6. Rewinding back to your new album, will your new material have outside artists collaborating with you?
Without revealing too many cards, as some things are still being discussed with various individuals, I am beyond proud to say that I got to collaborate with a man that I look up to and have tremendous respect for, Gary Yourofsky. He runs the organization called A.D.A.P.T.T. He is an animal rights spokesperson and activist who travels all over the world educating people about animal welfare, veganism and helps to reveal the atrocities that industries all over the globe are creating. I wrote to him, while he had no idea about me or my music, and reached out to him to try to collaborate together and help spread the word through both of our mediums. The result turned out to be my favorite RU-486 track to date, and I feel his contribution both poetically and moving his powerful delivery really hone in on what this album is about. This is action that needs to happen, the banding of different spectrums working together to help make a change.
7. What influences you to continue producing music after all of these years?
Hmm, that's a very broad question with an even broader answer. It used to be anger, stress, hatred, self loathing, pent up aggression and a general disdain for humanity that drove me to create. These days, my sole intention of creating is to spread a message. I feel I have learned so much in the past year, as I changed my entire lifestyle. I have broadened my horizons to such lengths that I see no wall in sight. I still love music more than anything. It will always be
number one in my heart. I am 34 years old (and 35 this year) and I feel like I am 21 all over again. The difference between those years and now, is that I prioritize more properly these days. I spend way less time in toxic situations with even more toxic and negative people. I don't have anyone trying to pull me in the wrong direction of distract me from my goals. I expelled a lot of negative people from my life and they are not missed. I no longer associate with anyone who will bring me down or be a rain cloud over my path. I feel there are a lot of people out there who care about animal welfare but simply do not know the extent of which the atrocities reach. I feel the need to help spread information, videos, news stories about the horrible and inhumane factory farming, meat, dairy and fur industries, as well as the most unnecessary practice of vivisection. Slaughterhouses are the new Holocaust and I refuse to stand by and not spread the word about their heinous and intended mass genocide of the animal kingdom. It is raping our planet, wiping out species, creating speciesism amongst human beings as well, teaching others that it's ok to love one and eat the other, that it's not ok to love a pig or a cow the same way you would love a family pet. It is no less bigoted and unjust than human racism.
8. You are also in Tellurian Fields and the infamous Octagon. Will there be more material we can expect to listen to in the future?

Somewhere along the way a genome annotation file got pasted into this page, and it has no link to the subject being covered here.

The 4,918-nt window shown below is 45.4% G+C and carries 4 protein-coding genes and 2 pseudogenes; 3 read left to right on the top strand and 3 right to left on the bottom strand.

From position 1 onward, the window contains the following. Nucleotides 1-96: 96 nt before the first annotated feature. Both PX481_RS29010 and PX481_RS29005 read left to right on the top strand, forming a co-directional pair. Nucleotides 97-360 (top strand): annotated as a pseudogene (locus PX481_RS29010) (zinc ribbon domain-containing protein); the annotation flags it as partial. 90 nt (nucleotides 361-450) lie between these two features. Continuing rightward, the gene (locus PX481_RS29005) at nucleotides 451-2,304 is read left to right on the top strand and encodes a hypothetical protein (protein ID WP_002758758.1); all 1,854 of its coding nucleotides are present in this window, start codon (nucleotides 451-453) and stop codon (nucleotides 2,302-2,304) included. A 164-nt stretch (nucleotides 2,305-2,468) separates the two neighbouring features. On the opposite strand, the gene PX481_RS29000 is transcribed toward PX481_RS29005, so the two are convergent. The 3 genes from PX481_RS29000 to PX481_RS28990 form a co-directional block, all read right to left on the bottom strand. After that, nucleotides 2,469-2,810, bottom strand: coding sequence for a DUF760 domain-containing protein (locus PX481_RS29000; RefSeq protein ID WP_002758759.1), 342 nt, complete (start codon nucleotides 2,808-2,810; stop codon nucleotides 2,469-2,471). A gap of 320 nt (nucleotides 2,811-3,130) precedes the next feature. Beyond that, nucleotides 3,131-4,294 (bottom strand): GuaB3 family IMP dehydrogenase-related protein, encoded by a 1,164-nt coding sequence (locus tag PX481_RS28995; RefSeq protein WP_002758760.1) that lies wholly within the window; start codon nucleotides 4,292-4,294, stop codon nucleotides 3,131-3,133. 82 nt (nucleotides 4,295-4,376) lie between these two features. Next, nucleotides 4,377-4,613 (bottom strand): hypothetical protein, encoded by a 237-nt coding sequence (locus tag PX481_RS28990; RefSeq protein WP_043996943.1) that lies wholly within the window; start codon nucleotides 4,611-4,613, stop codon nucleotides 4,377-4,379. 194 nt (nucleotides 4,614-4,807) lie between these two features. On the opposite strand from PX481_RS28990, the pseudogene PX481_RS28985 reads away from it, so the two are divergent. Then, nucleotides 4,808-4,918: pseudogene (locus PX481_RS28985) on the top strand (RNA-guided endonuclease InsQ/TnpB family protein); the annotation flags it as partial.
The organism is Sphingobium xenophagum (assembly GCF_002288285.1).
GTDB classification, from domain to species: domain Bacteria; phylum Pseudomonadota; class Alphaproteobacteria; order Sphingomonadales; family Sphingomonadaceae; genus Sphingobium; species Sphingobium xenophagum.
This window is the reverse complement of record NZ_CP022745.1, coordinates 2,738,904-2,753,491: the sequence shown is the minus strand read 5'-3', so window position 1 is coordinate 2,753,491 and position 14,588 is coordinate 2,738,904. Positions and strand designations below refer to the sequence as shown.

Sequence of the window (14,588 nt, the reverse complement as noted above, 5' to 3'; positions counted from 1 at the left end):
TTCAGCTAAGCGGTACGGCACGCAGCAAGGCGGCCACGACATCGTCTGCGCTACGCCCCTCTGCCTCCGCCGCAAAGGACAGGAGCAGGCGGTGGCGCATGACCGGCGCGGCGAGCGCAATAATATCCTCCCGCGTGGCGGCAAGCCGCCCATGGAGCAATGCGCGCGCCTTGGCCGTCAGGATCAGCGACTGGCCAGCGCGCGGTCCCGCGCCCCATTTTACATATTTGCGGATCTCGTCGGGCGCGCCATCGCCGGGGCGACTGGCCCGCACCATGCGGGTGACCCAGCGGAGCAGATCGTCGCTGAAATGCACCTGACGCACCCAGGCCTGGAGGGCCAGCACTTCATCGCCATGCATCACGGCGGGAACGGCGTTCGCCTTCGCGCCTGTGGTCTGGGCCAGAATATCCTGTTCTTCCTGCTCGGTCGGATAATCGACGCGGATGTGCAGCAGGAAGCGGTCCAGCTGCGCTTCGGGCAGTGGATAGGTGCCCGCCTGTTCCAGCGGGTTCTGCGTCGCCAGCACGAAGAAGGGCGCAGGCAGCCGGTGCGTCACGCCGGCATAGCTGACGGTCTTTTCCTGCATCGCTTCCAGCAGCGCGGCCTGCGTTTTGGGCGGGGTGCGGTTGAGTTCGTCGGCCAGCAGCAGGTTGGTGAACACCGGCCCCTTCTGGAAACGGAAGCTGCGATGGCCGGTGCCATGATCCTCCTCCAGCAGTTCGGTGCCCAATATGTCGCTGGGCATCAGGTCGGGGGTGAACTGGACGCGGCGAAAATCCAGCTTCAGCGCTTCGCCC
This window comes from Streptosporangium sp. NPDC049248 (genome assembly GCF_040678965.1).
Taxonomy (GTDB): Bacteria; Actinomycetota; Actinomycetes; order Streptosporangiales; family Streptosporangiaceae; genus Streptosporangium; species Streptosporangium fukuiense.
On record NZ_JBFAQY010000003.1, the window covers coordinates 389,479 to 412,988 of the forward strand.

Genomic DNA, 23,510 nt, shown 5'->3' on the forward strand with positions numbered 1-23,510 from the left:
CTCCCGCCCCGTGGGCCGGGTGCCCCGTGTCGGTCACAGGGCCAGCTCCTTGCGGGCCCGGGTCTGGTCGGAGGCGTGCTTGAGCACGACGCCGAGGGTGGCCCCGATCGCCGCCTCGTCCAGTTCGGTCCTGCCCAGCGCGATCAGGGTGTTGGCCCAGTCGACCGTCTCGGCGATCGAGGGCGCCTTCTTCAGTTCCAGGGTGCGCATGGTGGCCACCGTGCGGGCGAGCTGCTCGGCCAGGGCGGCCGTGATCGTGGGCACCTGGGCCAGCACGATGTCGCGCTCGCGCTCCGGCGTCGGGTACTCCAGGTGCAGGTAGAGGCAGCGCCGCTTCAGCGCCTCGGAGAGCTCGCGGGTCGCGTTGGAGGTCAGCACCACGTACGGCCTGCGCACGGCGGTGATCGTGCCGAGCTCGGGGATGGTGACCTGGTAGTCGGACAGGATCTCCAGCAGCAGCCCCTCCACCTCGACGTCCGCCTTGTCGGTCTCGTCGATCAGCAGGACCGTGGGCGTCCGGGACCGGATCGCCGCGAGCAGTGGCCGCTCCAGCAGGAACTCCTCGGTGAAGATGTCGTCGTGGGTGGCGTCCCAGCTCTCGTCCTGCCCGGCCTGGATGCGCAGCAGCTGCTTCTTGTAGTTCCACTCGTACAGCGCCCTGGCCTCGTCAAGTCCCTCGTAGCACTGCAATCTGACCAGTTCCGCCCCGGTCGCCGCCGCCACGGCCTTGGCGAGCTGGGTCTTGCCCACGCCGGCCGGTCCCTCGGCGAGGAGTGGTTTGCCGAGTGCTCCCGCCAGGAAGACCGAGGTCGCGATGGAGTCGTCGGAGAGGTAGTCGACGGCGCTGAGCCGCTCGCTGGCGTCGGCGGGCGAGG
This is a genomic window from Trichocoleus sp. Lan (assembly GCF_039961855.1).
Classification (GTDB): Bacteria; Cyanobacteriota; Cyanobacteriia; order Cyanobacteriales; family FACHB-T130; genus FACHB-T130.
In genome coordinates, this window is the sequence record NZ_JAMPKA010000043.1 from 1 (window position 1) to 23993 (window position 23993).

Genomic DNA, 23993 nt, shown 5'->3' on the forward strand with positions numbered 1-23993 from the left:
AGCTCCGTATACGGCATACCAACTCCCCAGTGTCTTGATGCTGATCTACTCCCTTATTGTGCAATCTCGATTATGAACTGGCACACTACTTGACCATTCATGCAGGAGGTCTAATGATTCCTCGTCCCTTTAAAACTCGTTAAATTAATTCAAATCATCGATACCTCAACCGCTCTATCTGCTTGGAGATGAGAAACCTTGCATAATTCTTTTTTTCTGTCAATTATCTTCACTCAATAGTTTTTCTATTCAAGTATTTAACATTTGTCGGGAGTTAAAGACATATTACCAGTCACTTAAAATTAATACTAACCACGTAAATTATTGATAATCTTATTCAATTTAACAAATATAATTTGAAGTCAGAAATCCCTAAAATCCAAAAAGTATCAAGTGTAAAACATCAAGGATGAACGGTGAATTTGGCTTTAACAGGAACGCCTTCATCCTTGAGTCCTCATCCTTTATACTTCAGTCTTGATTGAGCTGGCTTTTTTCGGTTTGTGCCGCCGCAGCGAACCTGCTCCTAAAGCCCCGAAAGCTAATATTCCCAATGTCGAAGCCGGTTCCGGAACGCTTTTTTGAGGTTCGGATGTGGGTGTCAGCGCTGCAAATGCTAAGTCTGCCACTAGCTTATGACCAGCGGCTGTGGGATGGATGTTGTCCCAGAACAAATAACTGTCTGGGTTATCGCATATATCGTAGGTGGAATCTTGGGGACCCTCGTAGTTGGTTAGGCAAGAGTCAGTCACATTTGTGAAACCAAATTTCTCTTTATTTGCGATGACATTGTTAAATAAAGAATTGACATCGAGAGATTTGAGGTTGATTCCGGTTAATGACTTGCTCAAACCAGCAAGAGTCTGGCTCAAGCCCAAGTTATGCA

Tellurian Fields released one C-20 on my sub label of Destructive Industries entitled Nama Karoo and will have a full length album, which I am currently finishing at a snail's pace, called
“Sistema Ox Bel Ha” (Mayan for “the three paths to water”). Octagon, however, has been done for a long time now. I have tons of music recorded from the past 4 years that will see the light of day, including a completely finished full length album which features ex-GORGOROTH vocalist Pest on all lead vocals entitled “Truest Offensive Gesture.” More details on it's release later on. There will be some other mini cassette releases of new material I recorded myself coming out soon-ish on Destructive Industries, so stay tuned for that.
9. What have you currently been listening to that other should follow?
Probably too much music, but I do a lot of back peddling when it comes to older influences. Lately, I have been jamming a lot of old school 90's hip hop; Public Enemy, Eazy-E, N.W.A., Onyx, Bone, Ice Cube.
Always been into the Locust, saw Justin Pearson's new band Retox here in Houston not too long ago, jamming them and his other band All Leather a lot.
Lots of black and death metal, ambient, industrial, opera, score, grindcore. BEH, the list goes on. I could write a book just on what I play on a daily basis. However, my workout playlist on my iPod has all the secrets. I love so many kinds of music, it's like a rolodex jukebox.
10. Is there anything else you would like to add?
I would like to thank you for the interview. I am glad you sent me more intuitive questions than most people do. This was actually a fun interview to do. I would like to share some links with the readers.
-The world's leading animal rights activist spokesperson Gary Yourofsky's organization:
-A very key and important animal welfare organization that specializes in helping to prevent and protect further victimization of domestic creatures:
-One of the world's most important faceless heroes. I applaud them in all of their efforts through the years of risking everything to save animal lives and disrupting the inane and violent practice of vivisection:
Be on the lookout for new material from RU-486 (Destructive Industries), Octagon (Petite Soles), and Tellurian Fields (Perfect Hue).
The title track "Empower The Sentient" can be listened to here: EMPOWER